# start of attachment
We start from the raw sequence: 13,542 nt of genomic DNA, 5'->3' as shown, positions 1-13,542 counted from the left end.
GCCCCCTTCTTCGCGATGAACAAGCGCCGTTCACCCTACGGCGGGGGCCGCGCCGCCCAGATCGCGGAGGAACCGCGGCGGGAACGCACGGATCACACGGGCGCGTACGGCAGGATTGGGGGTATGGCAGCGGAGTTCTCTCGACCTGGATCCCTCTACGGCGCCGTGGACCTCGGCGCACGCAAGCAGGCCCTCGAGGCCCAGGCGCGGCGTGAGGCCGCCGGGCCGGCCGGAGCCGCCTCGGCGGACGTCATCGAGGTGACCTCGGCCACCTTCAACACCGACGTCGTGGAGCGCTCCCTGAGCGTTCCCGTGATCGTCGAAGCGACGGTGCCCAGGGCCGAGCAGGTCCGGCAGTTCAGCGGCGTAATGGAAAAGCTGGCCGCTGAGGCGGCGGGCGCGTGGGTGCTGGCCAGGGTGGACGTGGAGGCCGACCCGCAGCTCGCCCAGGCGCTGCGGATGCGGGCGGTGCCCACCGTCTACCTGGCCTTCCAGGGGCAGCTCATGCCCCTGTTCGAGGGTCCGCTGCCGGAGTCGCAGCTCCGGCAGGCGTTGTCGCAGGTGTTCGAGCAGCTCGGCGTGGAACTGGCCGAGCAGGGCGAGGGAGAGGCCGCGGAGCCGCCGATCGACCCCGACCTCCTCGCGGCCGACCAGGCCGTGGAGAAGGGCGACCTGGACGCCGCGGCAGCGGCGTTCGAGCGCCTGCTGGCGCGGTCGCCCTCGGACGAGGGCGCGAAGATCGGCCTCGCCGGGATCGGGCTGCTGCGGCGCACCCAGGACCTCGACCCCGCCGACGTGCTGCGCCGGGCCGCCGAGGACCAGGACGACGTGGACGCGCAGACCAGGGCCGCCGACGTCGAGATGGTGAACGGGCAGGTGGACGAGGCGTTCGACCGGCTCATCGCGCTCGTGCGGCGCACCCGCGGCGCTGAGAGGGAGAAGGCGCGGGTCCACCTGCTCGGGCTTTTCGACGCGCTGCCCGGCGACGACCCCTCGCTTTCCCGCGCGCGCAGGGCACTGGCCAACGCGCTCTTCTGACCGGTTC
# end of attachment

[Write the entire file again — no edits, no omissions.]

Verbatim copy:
We start from the raw sequence: 13,542 nt of genomic DNA, 5'->3' as shown, positions 1-13,542 counted from the left end.
GCCCCCTTCTTCGCGATGAACAAGCGCCGTTCACCCTACGGCGGGGGCCGCGCCGCCCAGATCGCGGAGGAACCGCGGCGGGAACGCACGGATCACACGGGCGCGTACGGCAGGATTGGGGGTATGGCAGCGGAGTTCTCTCGACCTGGATCCCTCTACGGCGCCGTGGACCTCGGCGCACGCAAGCAGGCCCTCGAGGCCCAGGCGCGGCGTGAGGCCGCCGGGCCGGCCGGAGCCGCCTCGGCGGACGTCATCGAGGTGACCTCGGCCACCTTCAACACCGACGTCGTGGAGCGCTCCCTGAGCGTTCCCGTGATCGTCGAAGCGACGGTGCCCAGGGCCGAGCAGGTCCGGCAGTTCAGCGGCGTAATGGAAAAGCTGGCCGCTGAGGCGGCGGGCGCGTGGGTGCTGGCCAGGGTGGACGTGGAGGCCGACCCGCAGCTCGCCCAGGCGCTGCGGATGCGGGCGGTGCCCACCGTCTACCTGGCCTTCCAGGGGCAGCTCATGCCCCTGTTCGAGGGTCCGCTGCCGGAGTCGCAGCTCCGGCAGGCGTTGTCGCAGGTGTTCGAGCAGCTCGGCGTGGAACTGGCCGAGCAGGGCGAGGGAGAGGCCGCGGAGCCGCCGATCGACCCCGACCTCCTCGCGGCCGACCAGGCCGTGGAGAAGGGCGACCTGGACGCCGCGGCAGCGGCGTTCGAGCGCCTGCTGGCGCGGTCGCCCTCGGACGAGGGCGCGAAGATCGGCCTCGCCGGGATCGGGCTGCTGCGGCGCACCCAGGACCTCGACCCCGCCGACGTGCTGCGCCGGGCCGCCGAGGACCAGGACGACGTGGACGCGCAGACCAGGGCCGCCGACGTCGAGATGGTGAACGGGCAGGTGGACGAGGCGTTCGACCGGCTCATCGCGCTCGTGCGGCGCACCCGCGGCGCTGAGAGGGAGAAGGCGCGGGTCCACCTGCTCGGGCTTTTCGACGCGCTGCCCGGCGACGACCCCTCGCTTTCCCGCGCGCGCAGGGCACTGGCCAACGCGCTCTTCTGACCGGTTC